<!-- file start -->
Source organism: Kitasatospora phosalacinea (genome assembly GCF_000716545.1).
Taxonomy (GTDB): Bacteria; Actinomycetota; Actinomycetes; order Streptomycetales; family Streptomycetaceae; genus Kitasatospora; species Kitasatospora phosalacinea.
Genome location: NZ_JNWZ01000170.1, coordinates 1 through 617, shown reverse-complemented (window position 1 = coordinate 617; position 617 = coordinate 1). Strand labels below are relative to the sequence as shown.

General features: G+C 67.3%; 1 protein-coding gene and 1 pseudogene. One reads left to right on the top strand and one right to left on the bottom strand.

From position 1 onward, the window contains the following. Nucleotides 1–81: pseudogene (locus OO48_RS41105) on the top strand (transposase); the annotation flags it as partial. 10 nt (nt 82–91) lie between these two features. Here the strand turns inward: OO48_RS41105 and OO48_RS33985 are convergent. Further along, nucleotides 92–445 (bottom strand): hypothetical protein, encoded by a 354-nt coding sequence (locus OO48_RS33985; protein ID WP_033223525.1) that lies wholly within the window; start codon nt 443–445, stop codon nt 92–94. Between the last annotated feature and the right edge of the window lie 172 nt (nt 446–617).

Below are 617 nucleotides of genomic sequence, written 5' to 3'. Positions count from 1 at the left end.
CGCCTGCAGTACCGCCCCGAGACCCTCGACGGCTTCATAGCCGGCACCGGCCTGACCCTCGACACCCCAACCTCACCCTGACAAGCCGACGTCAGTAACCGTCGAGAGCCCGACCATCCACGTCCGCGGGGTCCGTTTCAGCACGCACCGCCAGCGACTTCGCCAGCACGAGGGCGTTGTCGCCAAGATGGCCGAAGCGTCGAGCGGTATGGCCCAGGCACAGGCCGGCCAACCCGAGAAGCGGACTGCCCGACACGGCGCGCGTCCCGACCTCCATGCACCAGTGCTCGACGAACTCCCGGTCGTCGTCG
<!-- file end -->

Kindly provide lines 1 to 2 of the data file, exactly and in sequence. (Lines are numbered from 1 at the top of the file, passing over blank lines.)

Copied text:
Source organism: Kitasatospora phosalacinea (genome assembly GCF_000716545.1).
Taxonomy (GTDB): Bacteria; Actinomycetota; Actinomycetes; order Streptomycetales; family Streptomycetaceae; genus Kitasatospora; species Kitasatospora phosalacinea.